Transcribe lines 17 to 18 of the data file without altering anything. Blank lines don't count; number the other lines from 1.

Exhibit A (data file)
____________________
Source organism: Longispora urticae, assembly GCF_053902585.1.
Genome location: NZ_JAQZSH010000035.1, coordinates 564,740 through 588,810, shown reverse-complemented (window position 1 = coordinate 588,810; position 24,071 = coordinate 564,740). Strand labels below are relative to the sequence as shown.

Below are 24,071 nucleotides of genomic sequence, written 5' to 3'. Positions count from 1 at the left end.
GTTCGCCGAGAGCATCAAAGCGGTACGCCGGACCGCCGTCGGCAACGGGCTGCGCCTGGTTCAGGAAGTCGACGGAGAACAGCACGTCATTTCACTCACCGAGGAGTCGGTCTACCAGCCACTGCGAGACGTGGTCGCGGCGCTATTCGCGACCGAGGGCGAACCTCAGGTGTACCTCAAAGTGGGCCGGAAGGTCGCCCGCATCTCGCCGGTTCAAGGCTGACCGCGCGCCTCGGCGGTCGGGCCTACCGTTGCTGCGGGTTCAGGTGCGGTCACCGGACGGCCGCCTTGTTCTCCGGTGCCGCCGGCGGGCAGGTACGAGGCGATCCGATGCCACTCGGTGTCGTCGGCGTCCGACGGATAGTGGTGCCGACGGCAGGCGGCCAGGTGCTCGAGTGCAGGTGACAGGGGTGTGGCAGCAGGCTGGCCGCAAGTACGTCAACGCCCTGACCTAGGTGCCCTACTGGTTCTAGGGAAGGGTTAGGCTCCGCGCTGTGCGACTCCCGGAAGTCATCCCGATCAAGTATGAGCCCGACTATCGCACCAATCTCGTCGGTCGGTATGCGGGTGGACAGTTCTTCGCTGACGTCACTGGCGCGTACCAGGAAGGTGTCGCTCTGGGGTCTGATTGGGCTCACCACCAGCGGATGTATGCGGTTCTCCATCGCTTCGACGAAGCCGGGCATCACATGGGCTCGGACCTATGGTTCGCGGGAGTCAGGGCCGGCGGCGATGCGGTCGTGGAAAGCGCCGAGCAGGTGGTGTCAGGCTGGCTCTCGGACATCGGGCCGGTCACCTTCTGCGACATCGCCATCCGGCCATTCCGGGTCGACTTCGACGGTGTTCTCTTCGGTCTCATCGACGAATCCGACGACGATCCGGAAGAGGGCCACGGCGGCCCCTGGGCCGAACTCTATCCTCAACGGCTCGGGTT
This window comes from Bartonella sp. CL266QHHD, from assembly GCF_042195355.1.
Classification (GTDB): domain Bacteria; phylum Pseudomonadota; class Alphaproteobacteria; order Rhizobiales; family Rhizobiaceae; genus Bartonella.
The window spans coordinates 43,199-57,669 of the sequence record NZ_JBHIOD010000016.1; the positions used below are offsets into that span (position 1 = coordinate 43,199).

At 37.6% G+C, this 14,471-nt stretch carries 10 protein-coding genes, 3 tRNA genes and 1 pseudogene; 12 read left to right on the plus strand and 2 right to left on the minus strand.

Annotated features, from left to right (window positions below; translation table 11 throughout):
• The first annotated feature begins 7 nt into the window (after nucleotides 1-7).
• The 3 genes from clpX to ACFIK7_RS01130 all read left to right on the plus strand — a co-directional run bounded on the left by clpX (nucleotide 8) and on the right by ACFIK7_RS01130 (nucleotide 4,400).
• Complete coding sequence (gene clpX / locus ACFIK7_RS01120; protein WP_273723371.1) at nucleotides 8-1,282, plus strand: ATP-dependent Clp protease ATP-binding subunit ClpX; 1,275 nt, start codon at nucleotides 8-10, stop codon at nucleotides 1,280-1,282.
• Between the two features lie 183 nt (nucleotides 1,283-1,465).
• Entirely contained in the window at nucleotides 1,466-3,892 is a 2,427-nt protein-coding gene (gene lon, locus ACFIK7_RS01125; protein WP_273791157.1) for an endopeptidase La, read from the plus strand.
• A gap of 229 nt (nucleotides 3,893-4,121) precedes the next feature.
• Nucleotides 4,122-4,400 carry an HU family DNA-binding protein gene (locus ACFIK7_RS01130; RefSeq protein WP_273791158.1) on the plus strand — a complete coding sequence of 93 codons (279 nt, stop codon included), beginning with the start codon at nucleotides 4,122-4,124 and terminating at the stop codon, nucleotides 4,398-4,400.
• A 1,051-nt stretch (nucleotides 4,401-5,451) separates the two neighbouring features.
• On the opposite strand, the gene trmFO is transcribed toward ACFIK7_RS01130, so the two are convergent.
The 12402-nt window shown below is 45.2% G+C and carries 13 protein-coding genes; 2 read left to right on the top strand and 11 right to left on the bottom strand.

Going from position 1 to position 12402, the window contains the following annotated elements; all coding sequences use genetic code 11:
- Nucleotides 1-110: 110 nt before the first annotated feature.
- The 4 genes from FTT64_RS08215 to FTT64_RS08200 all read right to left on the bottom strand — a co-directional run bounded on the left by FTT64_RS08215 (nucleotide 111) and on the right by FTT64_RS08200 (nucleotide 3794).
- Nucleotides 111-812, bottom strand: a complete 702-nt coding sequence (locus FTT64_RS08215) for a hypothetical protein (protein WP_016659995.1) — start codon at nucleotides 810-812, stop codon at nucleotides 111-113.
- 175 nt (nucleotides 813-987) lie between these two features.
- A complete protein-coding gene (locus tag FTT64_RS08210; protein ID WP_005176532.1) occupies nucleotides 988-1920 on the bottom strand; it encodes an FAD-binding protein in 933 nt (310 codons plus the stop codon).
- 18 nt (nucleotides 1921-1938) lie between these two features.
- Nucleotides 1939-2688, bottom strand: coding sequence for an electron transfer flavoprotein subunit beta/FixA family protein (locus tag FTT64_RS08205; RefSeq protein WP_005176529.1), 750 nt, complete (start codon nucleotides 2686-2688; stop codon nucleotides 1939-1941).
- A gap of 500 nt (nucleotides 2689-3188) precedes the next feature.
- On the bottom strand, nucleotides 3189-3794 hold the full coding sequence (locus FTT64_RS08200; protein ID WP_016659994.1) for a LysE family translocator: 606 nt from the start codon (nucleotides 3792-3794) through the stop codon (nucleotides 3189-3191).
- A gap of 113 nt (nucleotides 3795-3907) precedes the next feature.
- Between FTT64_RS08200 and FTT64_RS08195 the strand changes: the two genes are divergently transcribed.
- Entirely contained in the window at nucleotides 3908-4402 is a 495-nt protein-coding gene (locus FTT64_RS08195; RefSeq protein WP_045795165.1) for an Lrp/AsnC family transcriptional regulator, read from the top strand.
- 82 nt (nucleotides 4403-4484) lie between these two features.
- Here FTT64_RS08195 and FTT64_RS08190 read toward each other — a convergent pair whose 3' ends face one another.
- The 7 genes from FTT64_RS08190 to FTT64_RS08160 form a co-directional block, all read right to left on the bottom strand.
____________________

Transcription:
• A 1,051-nt stretch (nucleotides 4,401-5,451) separates the two neighbouring features.
• On the opposite strand, the gene trmFO is transcribed toward ACFIK7_RS01130, so the two are convergent.